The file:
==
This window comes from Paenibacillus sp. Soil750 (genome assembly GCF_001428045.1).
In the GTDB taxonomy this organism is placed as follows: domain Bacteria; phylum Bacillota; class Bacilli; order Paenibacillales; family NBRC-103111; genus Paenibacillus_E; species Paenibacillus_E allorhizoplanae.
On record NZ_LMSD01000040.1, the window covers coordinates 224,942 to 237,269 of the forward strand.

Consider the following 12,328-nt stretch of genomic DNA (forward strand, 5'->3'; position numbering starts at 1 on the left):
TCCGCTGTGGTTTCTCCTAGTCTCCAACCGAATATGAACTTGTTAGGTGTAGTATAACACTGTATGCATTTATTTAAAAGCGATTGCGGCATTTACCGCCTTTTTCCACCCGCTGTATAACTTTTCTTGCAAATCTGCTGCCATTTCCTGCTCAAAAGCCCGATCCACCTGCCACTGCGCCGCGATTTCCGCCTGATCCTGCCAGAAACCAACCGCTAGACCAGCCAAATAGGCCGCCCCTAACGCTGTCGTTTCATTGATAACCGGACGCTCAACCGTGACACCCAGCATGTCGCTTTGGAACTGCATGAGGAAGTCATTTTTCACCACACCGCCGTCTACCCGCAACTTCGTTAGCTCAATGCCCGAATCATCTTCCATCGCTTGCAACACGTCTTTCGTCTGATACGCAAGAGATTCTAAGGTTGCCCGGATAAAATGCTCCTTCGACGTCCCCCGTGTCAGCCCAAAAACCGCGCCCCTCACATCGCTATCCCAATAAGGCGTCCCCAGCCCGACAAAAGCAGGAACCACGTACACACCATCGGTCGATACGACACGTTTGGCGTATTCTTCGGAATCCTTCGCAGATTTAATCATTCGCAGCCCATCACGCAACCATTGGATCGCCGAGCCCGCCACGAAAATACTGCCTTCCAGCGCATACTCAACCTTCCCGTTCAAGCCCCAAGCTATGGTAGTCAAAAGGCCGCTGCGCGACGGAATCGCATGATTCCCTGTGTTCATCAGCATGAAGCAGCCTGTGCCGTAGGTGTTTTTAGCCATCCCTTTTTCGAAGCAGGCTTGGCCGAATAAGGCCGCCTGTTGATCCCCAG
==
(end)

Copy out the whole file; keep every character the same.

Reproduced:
This window comes from Paenibacillus sp. Soil750 (genome assembly GCF_001428045.1).
In the GTDB taxonomy this organism is placed as follows: domain Bacteria; phylum Bacillota; class Bacilli; order Paenibacillales; family NBRC-103111; genus Paenibacillus_E; species Paenibacillus_E allorhizoplanae.
On record NZ_LMSD01000040.1, the window covers coordinates 224,942 to 237,269 of the forward strand.

Consider the following 12,328-nt stretch of genomic DNA (forward strand, 5'->3'; position numbering starts at 1 on the left):
TCCGCTGTGGTTTCTCCTAGTCTCCAACCGAATATGAACTTGTTAGGTGTAGTATAACACTGTATGCATTTATTTAAAAGCGATTGCGGCATTTACCGCCTTTTTCCACCCGCTGTATAACTTTTCTTGCAAATCTGCTGCCATTTCCTGCTCAAAAGCCCGATCCACCTGCCACTGCGCCGCGATTTCCGCCTGATCCTGCCAGAAACCAACCGCTAGACCAGCCAAATAGGCCGCCCCTAACGCTGTCGTTTCATTGATAACCGGACGCTCAACCGTGACACCCAGCATGTCGCTTTGGAACTGCATGAGGAAGTCATTTTTCACCACACCGCCGTCTACCCGCAACTTCGTTAGCTCAATGCCCGAATCATCTTCCATCGCTTGCAACACGTCTTTCGTCTGATACGCAAGAGATTCTAAGGTTGCCCGGATAAAATGCTCCTTCGACGTCCCCCGTGTCAGCCCAAAAACCGCGCCCCTCACATCGCTATCCCAATAAGGCGTCCCCAGCCCGACAAAAGCAGGAACCACGTACACACCATCGGTCGATACGACACGTTTGGCGTATTCTTCGGAATCCTTCGCAGATTTAATCATTCGCAGCCCATCACGCAACCATTGGATCGCCGAGCCCGCCACGAAAATACTGCCTTCCAGCGCATACTCAACCTTCCCGTTCAAGCCCCAAGCTATGGTAGTCAAAAGGCCGCTGCGCGACGGAATCGCATGATTCCCTGTGTTCATCAGCATGAAGCAGCCTGTGCCGTAGGTGTTTTTAGCCATCCCTTTTTCGAAGCAGGCTTGGCCGAATAAGGCCGCCTGTTGATCCCCAG